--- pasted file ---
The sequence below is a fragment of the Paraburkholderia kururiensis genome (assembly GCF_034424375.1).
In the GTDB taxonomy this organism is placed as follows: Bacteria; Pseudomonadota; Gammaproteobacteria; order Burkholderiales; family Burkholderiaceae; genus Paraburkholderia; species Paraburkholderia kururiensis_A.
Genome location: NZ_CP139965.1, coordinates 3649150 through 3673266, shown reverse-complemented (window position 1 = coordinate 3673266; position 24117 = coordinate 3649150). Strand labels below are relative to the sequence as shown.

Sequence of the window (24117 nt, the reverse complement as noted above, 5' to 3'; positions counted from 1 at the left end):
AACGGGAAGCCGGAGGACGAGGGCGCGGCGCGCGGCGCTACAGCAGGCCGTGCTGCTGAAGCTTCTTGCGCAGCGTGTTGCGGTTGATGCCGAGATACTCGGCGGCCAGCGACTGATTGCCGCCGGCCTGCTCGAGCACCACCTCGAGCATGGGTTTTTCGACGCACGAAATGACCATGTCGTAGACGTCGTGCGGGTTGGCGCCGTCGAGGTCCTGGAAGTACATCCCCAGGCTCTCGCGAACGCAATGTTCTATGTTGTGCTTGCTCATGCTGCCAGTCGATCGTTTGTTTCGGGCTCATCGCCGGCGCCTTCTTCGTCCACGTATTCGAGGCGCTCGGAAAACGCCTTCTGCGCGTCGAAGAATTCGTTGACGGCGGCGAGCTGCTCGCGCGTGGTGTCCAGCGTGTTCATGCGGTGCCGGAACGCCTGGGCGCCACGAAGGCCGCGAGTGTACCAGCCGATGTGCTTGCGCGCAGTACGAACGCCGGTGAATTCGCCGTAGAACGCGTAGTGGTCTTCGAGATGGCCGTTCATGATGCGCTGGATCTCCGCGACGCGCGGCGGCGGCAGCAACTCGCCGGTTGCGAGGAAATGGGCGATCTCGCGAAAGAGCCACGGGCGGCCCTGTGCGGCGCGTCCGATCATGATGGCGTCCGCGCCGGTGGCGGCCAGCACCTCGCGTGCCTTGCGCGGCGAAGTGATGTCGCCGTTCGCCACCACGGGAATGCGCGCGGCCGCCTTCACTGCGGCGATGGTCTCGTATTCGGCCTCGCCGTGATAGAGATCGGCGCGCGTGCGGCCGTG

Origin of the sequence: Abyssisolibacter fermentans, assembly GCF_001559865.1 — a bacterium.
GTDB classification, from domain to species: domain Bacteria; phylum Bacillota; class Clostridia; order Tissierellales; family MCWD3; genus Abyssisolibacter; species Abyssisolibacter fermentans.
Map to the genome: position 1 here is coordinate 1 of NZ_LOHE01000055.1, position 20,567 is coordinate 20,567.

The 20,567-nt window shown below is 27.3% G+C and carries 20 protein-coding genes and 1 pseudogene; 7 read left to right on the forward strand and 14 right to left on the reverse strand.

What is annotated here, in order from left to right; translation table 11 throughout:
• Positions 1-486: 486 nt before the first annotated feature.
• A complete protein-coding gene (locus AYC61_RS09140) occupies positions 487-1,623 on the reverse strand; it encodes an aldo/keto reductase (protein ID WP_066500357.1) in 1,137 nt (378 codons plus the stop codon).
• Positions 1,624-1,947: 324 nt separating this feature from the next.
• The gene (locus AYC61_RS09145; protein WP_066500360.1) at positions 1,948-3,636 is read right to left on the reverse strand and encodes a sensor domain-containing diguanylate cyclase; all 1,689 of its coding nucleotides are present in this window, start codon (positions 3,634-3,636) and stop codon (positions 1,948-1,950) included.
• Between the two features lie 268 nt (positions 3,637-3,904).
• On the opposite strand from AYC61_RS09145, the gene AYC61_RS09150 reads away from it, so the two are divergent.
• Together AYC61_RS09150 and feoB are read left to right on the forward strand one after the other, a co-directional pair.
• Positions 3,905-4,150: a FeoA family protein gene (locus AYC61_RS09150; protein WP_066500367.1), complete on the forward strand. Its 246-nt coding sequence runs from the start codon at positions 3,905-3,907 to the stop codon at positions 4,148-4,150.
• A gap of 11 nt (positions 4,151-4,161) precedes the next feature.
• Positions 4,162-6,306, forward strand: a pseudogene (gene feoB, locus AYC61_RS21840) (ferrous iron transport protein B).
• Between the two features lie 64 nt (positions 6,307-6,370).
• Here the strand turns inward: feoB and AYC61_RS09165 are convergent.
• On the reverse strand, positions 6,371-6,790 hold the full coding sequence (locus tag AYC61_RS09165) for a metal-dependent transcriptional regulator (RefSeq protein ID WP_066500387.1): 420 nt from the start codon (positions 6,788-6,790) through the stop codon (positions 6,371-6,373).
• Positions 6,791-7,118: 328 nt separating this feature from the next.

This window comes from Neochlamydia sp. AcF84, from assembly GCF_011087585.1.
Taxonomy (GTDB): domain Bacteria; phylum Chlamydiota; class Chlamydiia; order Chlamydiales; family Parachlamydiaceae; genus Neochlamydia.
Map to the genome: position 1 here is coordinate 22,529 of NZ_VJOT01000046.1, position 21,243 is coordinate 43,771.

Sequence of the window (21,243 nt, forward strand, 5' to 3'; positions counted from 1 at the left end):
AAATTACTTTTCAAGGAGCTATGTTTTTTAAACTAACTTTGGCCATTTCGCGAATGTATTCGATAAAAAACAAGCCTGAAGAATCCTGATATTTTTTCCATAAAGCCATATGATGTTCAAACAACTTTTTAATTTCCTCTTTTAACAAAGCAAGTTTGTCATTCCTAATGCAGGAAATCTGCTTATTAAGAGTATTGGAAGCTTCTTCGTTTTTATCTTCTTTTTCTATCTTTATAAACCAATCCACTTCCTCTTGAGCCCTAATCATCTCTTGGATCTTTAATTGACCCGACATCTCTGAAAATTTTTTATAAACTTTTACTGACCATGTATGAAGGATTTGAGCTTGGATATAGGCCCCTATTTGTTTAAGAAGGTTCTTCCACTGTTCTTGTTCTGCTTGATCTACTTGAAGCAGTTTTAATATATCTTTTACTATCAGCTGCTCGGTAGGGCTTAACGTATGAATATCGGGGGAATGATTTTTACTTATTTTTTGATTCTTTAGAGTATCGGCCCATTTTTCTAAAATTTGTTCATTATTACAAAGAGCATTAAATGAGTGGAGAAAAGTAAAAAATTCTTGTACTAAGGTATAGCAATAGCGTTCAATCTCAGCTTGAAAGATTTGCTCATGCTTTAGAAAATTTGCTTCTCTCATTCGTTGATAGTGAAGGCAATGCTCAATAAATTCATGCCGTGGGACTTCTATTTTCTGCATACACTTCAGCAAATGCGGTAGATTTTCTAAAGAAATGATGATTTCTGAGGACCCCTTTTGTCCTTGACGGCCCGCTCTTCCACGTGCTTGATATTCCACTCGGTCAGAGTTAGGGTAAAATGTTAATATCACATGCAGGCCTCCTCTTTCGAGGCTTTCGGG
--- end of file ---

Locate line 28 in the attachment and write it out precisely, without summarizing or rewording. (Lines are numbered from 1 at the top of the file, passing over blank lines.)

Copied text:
Sequence of the window (21,243 nt, forward strand, 5' to 3'; positions counted from 1 at the left end):